Call For Proposals for 2023 In-Person, Online at Home, and Focus on Societies Sessions

NGS 2023 Family History Conference
Virginia: The Deep Roots of a Nation
Richmond, Virginia and Online at Home

DEADLINE FOR SUBMISSIONS–11:59 p.m. ET on 31 May 2022

Online Submission Portal Click Here.

PROPOSALS WILL NOT BE REVIEWED UNTIL AFTER THE SUBMISSION DEADLINE.

The National Genealogical Society 2023 Family History Conference, Virginia: The Deep Roots of a Nation, will be held in Richmond, Virginia, 31 May-3 June 2023. Focus on Societies, the Delegate Council meeting, the BCG Education Fund Workshop, and tours will be held on Wednesday, 31 May 2023. Online at Home dates will be announced later this year. On-Demand sessions will stream from 1 July to 31 December 2023.

The call for proposals closes on 31 May 2022 at 11:59 p.m. ET. We hope COVID-19 will not be a factor in May 2023; however, contingency plans will be in place for any eventuality to ensure the health and safety of registrants, speakers, sponsors, exhibitors, and staff.

As any native Virginian will tell you, America starts with Virginia. Virginia is home to the Powhatan confederacy and the place where the ancestors of many Americans, whether enslaved, indentured, indigenous, or immigrant, started their North American story. The first permanent English settlement in what was to become the United States was established at Jamestown in 1607. The Virginia General Assembly, the oldest continuous law-making body in the Western Hemisphere, held its first meeting there in 1619.  That same year, Virginia’s first Africans arrived as captives at Point Comfort. Patrick Henry made his famous “Give me liberty or give me death” speech in 1775 at St. John’s Church in Richmond. Famous Virginians include eight presidents, tennis star and humanitarian Arthur Ashe, journalist Katie Couric, and comedian Wanda Sykes. Since 1607, Virginia has been an entry point for people from many cultures around the world. Some have remained for generations, while others moved on to new frontiers.  People from Virginia represent many cultures that have contributed to the building of our nation.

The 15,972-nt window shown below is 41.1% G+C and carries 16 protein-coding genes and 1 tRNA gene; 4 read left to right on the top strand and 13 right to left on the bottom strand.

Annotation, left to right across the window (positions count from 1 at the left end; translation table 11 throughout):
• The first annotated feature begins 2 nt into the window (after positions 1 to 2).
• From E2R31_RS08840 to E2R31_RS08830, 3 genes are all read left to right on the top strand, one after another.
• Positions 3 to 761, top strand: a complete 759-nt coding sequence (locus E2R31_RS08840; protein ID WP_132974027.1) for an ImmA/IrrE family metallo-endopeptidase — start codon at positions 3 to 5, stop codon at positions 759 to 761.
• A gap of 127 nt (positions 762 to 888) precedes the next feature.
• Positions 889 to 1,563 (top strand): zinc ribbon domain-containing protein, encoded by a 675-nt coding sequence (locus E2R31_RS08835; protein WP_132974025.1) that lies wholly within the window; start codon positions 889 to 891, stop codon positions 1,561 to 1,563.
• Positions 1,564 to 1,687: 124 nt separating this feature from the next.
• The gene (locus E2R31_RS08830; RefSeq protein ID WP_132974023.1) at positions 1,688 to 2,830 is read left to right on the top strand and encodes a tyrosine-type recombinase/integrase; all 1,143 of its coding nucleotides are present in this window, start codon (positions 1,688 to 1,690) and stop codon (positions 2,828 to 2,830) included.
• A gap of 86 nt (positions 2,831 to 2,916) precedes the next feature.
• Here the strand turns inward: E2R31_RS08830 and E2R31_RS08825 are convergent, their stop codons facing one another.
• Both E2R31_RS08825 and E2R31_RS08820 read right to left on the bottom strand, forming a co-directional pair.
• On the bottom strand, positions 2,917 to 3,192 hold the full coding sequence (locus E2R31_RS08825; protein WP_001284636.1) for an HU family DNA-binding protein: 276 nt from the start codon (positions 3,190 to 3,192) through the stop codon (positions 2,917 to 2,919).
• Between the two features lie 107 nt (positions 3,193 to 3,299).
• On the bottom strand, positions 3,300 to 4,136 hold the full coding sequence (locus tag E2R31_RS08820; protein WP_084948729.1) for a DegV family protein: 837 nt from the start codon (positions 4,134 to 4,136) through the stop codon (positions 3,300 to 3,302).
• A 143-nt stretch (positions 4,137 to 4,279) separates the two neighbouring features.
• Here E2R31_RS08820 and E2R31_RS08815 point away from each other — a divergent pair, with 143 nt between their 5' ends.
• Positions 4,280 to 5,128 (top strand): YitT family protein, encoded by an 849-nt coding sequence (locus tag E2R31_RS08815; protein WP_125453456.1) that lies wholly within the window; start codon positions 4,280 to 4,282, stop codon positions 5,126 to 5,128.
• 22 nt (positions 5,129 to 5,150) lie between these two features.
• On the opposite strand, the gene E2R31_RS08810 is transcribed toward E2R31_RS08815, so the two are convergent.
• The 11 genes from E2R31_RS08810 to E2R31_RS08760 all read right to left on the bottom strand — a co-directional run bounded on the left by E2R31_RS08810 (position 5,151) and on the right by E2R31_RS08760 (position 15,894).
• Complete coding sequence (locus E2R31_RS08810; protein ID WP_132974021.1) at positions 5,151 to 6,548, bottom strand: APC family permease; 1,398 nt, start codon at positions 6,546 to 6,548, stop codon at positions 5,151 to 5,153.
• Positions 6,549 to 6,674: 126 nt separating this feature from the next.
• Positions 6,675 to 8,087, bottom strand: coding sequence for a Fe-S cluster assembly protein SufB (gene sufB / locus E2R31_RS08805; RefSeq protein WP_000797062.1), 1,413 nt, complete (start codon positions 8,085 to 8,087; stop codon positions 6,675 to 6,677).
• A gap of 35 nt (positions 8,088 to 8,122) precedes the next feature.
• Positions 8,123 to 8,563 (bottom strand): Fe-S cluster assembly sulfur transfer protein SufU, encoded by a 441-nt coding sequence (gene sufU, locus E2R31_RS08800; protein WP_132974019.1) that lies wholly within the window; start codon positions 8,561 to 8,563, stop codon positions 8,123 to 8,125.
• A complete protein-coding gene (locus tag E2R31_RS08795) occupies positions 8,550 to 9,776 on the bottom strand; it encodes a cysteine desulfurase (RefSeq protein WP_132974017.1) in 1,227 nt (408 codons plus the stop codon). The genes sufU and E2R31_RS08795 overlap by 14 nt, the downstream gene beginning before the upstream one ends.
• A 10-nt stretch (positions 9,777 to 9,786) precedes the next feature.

Lecture Proposals

NGS encourages proposals on a variety of general and specific topics of interest to family historians from beginning to advanced levels. Use the submission portal to submit sessions as an individual* speaker for the main conference, sponsored sessions for the main conference, or Focus on Societies sessions. Sessions will be considered for In-Person (Richmond), Online at Home (pre-recorded with audio and slides with live Q&A), and On-Demand (pre-recorded with audio and slides; speaker on screen optional).

*Individual or multiple speakers for a specific lecture.

Lecture Tracks

Conference topics and tracks under consideration include the following and more:

African American research: resources and techniques for researching African Americans in the eastern and southern states, free people of color, the enslaved, post-slavery era documentation, and migration family stories

Asian and Pacific Islander research: resources and techniques for researching Chinese, Japanese, Korean, Filipino, Southeast and South Asian, Native Hawaiian, and Pacific Islander families, in the United States and abroad

DNA: testing options, interpretation of results, case studies that incorporate methodology and DNA, and tools and techniques for identifying unknown parentage

European and Middle Eastern research: records, repositories, and techniques for researching ancestors in Europe and the Middle East

Hispanic and Latin American ancestry: resources and techniques for researching Hispanic and Latin American ancestry

Land: federal and state land records, including sources and techniques for recreating neighborhoods and using land records to solve difficult problems

LGBTQIA+: topics and concerns related to researching LGBTQIA+ individuals and families